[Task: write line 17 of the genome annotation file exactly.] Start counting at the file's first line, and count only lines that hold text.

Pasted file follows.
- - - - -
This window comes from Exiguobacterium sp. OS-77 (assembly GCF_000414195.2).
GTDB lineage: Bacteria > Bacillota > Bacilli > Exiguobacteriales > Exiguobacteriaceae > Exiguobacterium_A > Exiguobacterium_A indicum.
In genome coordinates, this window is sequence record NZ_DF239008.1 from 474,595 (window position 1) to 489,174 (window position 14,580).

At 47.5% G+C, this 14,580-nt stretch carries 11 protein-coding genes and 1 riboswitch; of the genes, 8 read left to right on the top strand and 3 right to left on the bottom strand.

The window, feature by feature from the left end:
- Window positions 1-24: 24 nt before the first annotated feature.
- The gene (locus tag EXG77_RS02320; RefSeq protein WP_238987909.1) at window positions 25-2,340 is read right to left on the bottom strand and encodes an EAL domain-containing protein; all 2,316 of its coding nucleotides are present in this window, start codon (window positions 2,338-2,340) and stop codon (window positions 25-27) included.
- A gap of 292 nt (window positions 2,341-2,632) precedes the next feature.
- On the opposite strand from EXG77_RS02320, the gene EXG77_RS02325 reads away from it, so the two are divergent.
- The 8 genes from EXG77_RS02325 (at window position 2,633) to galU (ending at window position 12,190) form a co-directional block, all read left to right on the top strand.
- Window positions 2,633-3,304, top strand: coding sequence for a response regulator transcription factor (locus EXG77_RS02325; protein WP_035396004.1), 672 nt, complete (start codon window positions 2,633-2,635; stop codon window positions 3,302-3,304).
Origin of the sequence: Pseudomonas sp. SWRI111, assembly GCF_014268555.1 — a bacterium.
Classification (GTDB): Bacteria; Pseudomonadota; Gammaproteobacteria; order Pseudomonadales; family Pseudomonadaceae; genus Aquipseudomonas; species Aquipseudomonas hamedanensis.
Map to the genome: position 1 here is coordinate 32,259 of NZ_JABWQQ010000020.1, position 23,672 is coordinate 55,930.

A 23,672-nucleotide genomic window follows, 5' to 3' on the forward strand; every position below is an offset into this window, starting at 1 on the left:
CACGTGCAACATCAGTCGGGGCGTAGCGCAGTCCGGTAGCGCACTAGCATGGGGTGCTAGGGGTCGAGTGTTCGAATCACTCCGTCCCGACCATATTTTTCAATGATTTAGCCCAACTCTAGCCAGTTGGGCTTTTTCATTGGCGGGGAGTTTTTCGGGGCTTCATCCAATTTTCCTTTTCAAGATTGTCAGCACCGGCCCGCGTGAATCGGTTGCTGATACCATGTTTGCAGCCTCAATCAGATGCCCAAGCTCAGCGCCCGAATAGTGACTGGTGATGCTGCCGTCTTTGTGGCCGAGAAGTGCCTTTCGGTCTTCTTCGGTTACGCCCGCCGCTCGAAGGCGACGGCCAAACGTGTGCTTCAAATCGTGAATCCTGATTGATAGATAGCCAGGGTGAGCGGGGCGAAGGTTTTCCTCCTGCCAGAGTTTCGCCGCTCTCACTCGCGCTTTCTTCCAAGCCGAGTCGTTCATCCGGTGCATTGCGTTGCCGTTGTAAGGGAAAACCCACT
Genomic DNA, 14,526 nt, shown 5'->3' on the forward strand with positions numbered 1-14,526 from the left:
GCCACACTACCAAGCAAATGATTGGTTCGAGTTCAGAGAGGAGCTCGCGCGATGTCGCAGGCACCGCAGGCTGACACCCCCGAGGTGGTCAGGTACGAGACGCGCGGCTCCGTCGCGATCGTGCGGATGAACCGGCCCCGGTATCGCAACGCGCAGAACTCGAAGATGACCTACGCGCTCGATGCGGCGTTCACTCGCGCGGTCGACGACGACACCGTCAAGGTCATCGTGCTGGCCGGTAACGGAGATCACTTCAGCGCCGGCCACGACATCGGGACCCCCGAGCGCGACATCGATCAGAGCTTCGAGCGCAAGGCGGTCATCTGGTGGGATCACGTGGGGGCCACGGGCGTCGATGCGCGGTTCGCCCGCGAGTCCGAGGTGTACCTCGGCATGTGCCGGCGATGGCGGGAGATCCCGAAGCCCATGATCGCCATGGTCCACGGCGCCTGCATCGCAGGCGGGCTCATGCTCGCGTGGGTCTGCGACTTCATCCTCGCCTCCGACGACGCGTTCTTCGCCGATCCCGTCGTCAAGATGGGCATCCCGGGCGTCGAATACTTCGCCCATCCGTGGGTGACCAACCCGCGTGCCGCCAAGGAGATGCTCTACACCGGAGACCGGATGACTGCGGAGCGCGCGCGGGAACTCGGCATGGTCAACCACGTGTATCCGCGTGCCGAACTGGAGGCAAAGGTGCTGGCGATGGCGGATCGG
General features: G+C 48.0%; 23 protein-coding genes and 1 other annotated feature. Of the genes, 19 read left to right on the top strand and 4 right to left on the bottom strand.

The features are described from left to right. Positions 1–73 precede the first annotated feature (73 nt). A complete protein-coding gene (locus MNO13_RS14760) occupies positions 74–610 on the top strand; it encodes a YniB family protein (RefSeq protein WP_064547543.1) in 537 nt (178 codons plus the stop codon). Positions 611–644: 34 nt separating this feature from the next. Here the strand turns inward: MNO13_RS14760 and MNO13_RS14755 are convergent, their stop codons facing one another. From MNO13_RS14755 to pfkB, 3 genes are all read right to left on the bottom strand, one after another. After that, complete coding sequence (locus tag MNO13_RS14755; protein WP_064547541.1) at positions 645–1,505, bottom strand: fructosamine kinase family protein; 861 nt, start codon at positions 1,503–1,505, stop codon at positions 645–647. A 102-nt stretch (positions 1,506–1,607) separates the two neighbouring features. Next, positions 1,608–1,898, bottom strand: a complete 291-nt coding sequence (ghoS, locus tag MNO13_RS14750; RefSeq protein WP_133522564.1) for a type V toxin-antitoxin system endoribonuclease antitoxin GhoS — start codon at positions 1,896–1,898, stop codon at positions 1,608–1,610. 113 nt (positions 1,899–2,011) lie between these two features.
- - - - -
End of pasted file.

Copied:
Genomic DNA, 14,526 nt, shown 5'->3' on the forward strand with positions numbered 1-14,526 from the left: